Two new studies show the importance of planning your end of life care. In the first, researchers in Australia followed hundreds of patients who were older than 80 and and had been admitted to the hospital. Almost half had received help with advanced care planning.

Business Week reports that “Within six months, 56 of the patients died. The study authors found that end-of-life wishes were known and followed in 86 percent of patients who received the planning assistance, but only 30 percent of the others.”

The study is particularly relevant because other research finds that elderly have a better than 25 percent chance that they will need someone else to make their health care decisions. According to The Washington Post, “researchers looked at how often the elderly reach the point where they can’t make their own care decisions near the end of life – usually because of dementia, a stroke or a debilitating illness.” The study found that “30 percent needed a treatment decision made before death but [the patients] couldn’t do it themselves.”

Interestingly, the study also found that just 2 percent had wanted aggressive care. Almost everyone wanted limited or comfort care. This is significant because without clear instructions, doctors and hospitals will nearly always err on the side of aggressive care.

In other words, doctors and hospitals will provide medical care that 98 percent of people don’t want, not because they don’t follow people’s wishes but simply because it seems better, absent instructions otherwise, to keep someone alive rather than let him die.

Yet the AP reports that “most Americans still don’t draft the legal documents that spell out how far caregivers should go to keep them alive artificially.” The article continues,

End-of-life experts estimate 20 percent to 30 percent of U.S. adults have advance directives, the same as before the [Terry] Schiavo case [which brought the issue to national attention five years ago]. Even in polls of older Americans, who fill out such forms at higher rates, there is little if any change from 2005.”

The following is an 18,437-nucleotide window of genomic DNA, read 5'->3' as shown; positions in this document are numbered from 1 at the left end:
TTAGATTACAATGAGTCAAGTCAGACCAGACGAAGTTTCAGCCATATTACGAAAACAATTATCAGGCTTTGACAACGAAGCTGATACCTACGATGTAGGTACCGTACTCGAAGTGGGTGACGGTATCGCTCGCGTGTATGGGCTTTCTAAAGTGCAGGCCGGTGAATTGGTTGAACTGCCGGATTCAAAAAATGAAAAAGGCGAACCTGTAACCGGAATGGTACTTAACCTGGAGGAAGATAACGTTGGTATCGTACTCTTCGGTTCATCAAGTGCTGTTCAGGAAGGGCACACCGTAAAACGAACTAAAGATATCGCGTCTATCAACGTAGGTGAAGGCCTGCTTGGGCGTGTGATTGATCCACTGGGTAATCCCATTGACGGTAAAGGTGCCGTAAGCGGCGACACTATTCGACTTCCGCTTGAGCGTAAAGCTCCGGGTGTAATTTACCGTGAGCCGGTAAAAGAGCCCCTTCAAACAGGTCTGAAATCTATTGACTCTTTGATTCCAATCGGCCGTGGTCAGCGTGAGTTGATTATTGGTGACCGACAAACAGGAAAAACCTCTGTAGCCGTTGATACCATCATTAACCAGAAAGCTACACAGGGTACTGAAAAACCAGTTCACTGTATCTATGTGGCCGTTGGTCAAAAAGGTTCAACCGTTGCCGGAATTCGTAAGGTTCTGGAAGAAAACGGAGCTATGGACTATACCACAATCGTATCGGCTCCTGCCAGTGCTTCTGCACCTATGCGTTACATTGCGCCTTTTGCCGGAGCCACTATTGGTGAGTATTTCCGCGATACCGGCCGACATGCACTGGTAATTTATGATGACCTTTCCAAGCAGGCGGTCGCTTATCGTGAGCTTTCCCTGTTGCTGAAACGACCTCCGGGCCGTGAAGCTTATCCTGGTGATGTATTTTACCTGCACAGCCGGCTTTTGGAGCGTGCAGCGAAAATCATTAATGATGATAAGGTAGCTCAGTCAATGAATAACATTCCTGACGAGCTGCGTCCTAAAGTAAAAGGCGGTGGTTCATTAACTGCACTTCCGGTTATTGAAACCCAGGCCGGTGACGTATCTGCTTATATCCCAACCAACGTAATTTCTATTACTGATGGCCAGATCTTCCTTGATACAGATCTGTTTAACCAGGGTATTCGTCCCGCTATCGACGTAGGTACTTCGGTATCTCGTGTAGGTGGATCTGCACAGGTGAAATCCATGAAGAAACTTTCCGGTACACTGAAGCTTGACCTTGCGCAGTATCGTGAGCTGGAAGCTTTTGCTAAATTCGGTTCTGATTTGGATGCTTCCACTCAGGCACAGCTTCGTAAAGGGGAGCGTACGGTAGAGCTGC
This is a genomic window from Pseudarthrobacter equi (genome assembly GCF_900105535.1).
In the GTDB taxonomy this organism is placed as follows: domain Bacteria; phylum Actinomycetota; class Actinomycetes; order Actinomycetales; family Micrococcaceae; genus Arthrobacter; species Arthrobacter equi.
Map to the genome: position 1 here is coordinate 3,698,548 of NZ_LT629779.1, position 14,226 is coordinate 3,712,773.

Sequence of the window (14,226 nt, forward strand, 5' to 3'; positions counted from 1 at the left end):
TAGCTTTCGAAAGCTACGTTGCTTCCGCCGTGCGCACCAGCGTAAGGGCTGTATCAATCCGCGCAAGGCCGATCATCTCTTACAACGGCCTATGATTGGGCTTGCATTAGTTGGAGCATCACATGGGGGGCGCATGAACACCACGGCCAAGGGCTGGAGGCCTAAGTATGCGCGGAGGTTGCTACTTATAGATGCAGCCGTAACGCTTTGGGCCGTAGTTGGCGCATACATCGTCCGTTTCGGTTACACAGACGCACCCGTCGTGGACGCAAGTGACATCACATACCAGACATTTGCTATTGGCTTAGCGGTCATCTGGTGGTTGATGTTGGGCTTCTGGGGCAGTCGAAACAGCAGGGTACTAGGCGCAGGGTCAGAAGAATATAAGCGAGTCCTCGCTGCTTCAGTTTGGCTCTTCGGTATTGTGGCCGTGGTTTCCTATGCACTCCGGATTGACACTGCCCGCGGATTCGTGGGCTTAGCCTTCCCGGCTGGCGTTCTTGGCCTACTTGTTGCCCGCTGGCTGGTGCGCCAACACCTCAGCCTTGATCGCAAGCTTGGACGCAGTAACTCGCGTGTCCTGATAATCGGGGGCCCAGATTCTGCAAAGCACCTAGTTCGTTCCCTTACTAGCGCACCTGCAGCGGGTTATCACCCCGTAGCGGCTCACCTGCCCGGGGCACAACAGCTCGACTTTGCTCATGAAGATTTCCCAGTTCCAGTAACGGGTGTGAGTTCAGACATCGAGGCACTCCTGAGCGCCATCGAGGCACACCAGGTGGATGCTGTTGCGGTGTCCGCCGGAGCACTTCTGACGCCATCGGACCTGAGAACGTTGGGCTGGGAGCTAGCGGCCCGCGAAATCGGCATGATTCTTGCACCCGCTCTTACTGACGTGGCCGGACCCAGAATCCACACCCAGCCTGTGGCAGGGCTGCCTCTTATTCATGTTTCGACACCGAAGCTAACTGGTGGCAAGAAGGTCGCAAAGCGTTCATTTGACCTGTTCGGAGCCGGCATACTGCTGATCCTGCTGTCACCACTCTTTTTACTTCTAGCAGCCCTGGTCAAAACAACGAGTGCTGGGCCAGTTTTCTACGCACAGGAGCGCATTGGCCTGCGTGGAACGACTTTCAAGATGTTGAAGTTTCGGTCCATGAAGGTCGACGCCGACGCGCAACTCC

End of life planning shouldn’t be simply about signing a document stating what you do and do not want at the end of your life. “It’s an ongoing conversation,” said Sally Hurme, who works on consumer health education for AARP. “Your views may change, your health circumstances may change and you need to keep your family up to date.”

Plus, you simply cannot know what your health and medical options may be. As medicine advances, treatments change, and what seems to be aggressive care one year may become standard care the next. End of life planning is not about asking doctors to “hook me up” or to “pull the plug.” Instead it involves ongoing and repeated conversations with doctors and–especially–loved ones about your desires at the end of life. Do you want to be in the hospital or at home. Do you want to be conscious and alert? Do you want to achieve something by the end of your life, a goal or a dream? Or would you rather spend your energy recovering from treatments and surgeries that may lengthen your life?

Often, these are values questions. To what degree do you value life itself versus time with family or opportunities for spiritual growth in preparation for eternity? These aren’t just questions about health care treatments, they’re expressions of our deepest beliefs being played out at one of the most significant times in our lives.

Start to think about your end of life decisions at Caring Connections.


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